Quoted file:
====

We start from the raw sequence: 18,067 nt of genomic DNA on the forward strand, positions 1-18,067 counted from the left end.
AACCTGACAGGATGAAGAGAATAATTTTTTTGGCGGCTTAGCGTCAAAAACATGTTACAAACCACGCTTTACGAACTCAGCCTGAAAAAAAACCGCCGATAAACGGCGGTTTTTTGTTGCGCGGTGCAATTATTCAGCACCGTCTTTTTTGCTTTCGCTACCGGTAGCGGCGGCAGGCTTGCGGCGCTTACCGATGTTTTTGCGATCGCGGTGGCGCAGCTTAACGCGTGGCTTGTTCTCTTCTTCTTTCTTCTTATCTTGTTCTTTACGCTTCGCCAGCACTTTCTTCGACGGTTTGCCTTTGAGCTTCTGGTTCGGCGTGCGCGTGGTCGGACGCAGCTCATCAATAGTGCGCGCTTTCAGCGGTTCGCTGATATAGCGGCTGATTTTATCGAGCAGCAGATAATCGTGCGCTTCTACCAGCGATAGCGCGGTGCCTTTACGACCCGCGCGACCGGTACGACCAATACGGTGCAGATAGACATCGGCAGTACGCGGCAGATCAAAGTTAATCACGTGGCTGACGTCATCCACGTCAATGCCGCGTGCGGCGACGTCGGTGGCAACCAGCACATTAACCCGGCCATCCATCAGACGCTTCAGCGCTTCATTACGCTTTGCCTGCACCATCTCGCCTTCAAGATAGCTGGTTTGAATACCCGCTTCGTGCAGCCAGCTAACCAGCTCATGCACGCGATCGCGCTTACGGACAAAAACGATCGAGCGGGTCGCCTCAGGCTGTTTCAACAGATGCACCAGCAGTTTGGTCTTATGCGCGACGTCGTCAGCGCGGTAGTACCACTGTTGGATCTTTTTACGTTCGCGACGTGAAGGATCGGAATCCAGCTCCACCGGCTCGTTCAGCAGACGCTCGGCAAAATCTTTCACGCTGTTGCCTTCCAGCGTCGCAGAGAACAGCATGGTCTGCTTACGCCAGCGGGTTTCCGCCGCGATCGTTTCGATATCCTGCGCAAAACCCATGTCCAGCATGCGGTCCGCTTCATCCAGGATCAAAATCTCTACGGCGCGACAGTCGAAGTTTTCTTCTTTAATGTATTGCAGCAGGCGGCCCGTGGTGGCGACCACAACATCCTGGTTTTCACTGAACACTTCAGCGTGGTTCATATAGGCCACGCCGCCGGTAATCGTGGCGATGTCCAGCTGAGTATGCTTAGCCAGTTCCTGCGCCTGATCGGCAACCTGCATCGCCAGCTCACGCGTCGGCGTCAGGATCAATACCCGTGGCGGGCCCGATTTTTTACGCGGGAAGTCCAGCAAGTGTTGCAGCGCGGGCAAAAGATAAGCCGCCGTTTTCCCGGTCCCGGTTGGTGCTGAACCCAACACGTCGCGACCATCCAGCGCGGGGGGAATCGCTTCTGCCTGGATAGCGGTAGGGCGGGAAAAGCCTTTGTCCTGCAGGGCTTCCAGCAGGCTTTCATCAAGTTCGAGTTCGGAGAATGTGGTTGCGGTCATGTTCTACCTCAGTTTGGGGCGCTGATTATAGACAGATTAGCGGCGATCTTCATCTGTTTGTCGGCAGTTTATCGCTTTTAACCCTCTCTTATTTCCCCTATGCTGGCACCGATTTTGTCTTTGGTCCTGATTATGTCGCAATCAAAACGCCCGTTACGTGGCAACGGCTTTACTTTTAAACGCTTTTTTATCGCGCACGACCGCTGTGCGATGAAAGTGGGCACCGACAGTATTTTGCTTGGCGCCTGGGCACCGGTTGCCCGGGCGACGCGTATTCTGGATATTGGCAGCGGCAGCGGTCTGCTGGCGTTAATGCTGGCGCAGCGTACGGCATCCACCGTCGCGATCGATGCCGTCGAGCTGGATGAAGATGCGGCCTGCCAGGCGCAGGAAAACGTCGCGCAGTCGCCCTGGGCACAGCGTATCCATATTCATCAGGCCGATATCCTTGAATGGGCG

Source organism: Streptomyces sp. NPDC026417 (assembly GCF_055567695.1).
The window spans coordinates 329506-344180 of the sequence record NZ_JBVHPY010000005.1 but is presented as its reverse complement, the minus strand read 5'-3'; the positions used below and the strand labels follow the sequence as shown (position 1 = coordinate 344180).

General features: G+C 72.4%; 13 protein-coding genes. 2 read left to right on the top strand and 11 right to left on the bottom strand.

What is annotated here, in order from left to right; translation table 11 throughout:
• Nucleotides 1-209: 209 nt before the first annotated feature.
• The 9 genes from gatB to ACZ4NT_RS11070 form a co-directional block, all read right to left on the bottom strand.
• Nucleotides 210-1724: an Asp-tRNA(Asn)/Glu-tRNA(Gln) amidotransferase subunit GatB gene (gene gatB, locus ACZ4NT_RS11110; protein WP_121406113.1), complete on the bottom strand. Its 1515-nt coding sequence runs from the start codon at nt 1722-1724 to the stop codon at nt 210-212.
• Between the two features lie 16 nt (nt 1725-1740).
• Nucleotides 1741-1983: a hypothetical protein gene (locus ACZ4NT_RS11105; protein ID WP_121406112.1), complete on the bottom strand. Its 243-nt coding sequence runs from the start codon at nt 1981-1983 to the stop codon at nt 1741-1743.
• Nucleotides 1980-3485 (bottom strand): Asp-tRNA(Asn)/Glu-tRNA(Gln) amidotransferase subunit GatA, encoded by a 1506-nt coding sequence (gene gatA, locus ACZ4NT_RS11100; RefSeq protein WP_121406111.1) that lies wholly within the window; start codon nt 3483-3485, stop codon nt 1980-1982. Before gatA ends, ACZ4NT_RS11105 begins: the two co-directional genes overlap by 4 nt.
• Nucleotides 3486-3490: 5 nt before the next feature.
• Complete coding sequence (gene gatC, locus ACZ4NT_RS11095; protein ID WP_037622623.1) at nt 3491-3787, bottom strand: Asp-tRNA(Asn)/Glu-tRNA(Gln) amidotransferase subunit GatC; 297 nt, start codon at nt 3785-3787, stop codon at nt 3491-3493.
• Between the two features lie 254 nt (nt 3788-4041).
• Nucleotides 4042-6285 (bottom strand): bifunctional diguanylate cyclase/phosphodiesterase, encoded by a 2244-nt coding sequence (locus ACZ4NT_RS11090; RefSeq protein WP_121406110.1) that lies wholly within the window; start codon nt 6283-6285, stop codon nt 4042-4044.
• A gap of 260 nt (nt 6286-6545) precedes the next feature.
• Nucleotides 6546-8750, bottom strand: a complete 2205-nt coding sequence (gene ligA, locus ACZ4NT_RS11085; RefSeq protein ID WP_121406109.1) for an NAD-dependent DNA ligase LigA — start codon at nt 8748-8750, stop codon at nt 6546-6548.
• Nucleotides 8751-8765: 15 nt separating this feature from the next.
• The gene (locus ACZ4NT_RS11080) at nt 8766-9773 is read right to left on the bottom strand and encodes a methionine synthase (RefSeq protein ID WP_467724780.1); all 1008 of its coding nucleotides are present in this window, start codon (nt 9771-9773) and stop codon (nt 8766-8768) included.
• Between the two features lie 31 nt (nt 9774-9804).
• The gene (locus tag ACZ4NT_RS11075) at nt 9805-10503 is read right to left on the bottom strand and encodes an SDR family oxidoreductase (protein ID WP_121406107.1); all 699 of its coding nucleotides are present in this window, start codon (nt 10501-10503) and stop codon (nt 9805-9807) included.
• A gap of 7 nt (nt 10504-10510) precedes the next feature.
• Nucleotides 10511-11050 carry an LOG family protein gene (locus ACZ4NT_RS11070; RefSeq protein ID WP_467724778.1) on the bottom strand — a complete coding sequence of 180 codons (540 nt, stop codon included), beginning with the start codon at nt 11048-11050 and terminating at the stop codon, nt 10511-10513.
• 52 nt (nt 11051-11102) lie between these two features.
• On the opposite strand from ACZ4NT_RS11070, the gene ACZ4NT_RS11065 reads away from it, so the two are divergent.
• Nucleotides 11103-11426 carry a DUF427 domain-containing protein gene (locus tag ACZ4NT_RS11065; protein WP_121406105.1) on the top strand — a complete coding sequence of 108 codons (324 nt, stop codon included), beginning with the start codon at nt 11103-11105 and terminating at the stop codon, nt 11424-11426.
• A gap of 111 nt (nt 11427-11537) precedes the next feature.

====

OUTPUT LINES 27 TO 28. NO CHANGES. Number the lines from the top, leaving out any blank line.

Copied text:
• Nucleotides 11103-11426 carry a DUF427 domain-containing protein gene (locus tag ACZ4NT_RS11065; protein WP_121406105.1) on the top strand — a complete coding sequence of 108 codons (324 nt, stop codon included), beginning with the start codon at nt 11103-11105 and terminating at the stop codon, nt 11424-11426.
• A gap of 111 nt (nt 11427-11537) precedes the next feature.